We know that our students are mostly recent immigrants, and their families are depending on them to acquire English. We know that their parents have high expectations, and that they want their children to achieve higher levels of education and success. Many people assume that because our students are ethnic minorities, they cannot succeed, and that their parents have low expectations. We know this is not the case.

Thus, the Mathematics and Science Leadership Academy was born. We are a teacher-powered school specifically designed for our 97% Latino, 97% free or reduced lunch student population. We focus on mathematics and science; two fields in which ethnic minority children are under represented. We chose to open a school without a principal, because we know that giving decision-making power to those closest to students- the teachers- will have a greater impact on student learning. At our school, we wanted to make decisions regarding what curricula are implemented, and what resources would best help us reach our student learning goals. Because the achievement gap is widening, particularly in the areas of math and science, we wanted to create a school where our students would be prepared to compete in these fields, with the skills necessary to lead. Thus, we continue to spend a lot of time looking at where students are as well as where we know they can be.  We then investigate what programs, technology, and resources will get them there. We continually reflect and adapt our instruction based on student learning.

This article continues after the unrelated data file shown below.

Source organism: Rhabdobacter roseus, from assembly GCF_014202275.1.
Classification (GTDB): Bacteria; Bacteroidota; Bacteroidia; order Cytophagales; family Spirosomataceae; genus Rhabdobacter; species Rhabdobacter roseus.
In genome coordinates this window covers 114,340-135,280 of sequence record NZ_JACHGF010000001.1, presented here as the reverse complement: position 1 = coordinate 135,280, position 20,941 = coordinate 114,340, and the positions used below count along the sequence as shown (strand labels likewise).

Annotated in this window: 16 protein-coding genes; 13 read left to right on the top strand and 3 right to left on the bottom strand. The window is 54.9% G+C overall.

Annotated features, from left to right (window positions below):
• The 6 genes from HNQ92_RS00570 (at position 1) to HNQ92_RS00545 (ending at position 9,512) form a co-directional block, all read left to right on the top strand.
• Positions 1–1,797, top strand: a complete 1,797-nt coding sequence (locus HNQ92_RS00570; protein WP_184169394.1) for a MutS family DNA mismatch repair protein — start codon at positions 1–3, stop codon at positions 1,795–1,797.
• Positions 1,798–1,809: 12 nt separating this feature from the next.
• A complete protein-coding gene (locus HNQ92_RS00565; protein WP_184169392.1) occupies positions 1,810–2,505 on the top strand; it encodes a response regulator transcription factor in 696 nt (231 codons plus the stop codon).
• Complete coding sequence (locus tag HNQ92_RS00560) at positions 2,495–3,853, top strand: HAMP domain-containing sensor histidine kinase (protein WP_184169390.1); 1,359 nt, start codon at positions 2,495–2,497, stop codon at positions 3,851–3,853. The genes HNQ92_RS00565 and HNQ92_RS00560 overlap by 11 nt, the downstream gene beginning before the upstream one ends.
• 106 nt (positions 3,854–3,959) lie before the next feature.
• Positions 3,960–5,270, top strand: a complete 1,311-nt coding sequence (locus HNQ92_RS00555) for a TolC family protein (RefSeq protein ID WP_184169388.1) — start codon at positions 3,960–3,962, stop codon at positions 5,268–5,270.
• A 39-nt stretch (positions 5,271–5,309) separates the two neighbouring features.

To us, learning is more than being on page 53 on Tuesday at 1:57 p.m. Learning is about tapping in to the interests of our students, and making our lessons relevant not only to their interests, but to real world applications.

One example is called “Passion Areas”.  Every Wednesday, our students spend 45 minutes engaged in learning about topics that interest them. While each teacher may not be an expert in topics such as fishing, race cars, legos, or jewelry making, we submit proposals to the Instructional Design and Practice Committee to show how we will guide our students in standards based units infused with science, math, engineering, civics, or the arts. Our students think that this is just a “fun” time, but we know that they are learning critical thinking skills and the scientific method, as well as learning about ecology, force, motion, and economics.  The excitement in our students when they get to choose what they are learning, and use their strengths to learn more deeply about a particular interest, is energizing. They go to and from Passion Areas with a deep interest and investment in their learning. This excitement is what we imagined when we created our school.

At our school, teachers make all of the decisions; from books purchased to schedules, to personnel, and even to evaluations. Every teacher serves on a team that makes decisions regarding curriculum, school climate, technology, and teacher evaluations. We spend significantly more time meeting together to arrive at our decisions. In the end, we know that our structure puts students first, and has a greater impact on student learning and engagement.